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LANGUAGE ARTS :: SECONDARY RESOURCES :: WRITING HANDBOOK :: SUPPORTING STUDENT WRITERS THROUGH CONFERENCING

SUPPORTING STUDENT WRITERS THROUGH CONFERENCING

What are writing conferences?

Writing conferences, talking one-on-one with students about their writing, can help teachers encourage students to reflect about their writing as well as support them as they continue to grow as writers. Conferencing can be done during any stage of the writing process and may not be necessary for every student at the same time in the process. They may be formal or informal and may last as long as 20 minutes or as little as two minutes. Several different types of conferences are described below:

PROCESS CONFERENCES.
Process conferences may be held any time during the writing that the student needs individual teacher input. These conferences may be teacher or student initiated and may involve things like refining the essay topic, working through a particularly troubling piece of the writing, or discussing how to eliminate unnecessary elaboration. The focus of these conferences is generally on content, organization and style rather than conventions, although that aspect certainly may be addressed if appropriate. The student should be given the "lead" as much as possible during these conferences so that it becomes a conversation about issues that matter to the student as a writer rather than a list of recommended changes given by the teacher with no real "thinking" on the part of the student. The teacher should ask probing questions or make comments that engage the student in talking about the writing.

GRADING CONFERENCES.
A teacher may find it helpful to grade a student's paper aloud with the student present by reading it aloud without making written comments on the paper until the end. In this way students have an opportunity to see areas of confusion and better understand the teacher's expectations as revealed by the comments made during the reading of the paper.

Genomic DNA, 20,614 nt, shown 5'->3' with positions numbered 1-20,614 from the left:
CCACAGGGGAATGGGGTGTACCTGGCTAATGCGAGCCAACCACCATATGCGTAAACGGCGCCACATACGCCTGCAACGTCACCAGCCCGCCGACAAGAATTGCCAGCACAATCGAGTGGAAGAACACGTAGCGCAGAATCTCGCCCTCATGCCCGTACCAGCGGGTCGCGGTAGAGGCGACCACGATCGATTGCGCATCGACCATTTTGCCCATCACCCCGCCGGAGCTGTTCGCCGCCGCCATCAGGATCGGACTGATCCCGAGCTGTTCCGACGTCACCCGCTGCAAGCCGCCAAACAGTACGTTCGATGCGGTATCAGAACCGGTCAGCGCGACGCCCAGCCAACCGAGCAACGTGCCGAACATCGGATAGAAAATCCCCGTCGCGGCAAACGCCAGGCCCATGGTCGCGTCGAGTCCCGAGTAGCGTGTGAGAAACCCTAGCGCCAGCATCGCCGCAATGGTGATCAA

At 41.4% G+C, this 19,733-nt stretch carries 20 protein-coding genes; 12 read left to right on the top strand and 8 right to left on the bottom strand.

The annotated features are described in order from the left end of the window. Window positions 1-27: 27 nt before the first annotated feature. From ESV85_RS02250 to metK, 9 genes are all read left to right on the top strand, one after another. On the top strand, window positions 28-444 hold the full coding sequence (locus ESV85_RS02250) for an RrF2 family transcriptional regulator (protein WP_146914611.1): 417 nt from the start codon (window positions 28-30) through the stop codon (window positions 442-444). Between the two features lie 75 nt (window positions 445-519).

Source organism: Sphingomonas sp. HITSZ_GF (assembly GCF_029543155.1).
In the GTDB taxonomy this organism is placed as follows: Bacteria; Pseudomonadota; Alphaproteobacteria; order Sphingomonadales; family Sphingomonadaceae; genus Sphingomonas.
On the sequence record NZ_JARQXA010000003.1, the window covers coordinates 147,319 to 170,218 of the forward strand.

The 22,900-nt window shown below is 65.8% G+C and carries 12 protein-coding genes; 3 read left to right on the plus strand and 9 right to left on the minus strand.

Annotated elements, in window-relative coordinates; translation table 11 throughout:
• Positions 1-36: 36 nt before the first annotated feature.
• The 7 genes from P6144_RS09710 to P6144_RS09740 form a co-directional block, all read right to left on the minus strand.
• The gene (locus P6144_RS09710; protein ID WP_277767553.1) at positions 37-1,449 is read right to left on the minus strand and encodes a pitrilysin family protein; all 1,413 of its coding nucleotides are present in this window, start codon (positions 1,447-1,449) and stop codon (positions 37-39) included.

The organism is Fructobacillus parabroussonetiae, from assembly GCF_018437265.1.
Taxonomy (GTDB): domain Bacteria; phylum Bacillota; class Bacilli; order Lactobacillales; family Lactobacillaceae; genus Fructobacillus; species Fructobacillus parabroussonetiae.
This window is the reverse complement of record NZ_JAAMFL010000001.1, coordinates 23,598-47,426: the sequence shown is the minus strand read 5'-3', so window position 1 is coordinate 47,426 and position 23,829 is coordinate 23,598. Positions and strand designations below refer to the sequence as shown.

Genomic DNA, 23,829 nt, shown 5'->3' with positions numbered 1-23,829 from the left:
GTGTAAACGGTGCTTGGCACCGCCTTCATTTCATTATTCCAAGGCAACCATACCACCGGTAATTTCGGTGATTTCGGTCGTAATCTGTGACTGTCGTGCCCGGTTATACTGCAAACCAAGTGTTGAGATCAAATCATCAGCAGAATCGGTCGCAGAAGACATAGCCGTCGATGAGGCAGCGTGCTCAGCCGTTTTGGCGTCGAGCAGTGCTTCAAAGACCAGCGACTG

POST-GRADING CONFERENCES.
A teacher may meet with a student after grading a paper to discuss comments and suggestions made in writing on the paper. After being given a chance to review the paper, the student then has a chance to ask about things that still confuse them, summarize their overall concerns about the writing, and make plans for future assignments.

REVISION CONFERENCES.
A student may meet with the teacher after receiving a graded essay to make plans for revision, ask questions about comments on the paper, and make a "contract" for the content of the revision. Students should be encouraged to go beyond mere editing and truly revise the essay.

PORTFOLIO CONFERENCES.
At the end of a quarter or unit a teacher may wish to conference with a student by looking at the writings that have been collected over that period. This gives the teacher and student a chance to discuss patterns in the writing, areas of concern, or goals for future writing.

Example
In Journalism I, students participate in portfolio conferences at the end of each semester as the teacher meets with them individually to discuss writing collected, with two pieces being fully polished, over the semester. Student and teacher discuss setting a goal for the next nine weeks or semester.

Example
In Early Childhood Education II, students participate in process conferences as they work to develop a curriculum for a preschool founded on the Montressori philosophy of education.

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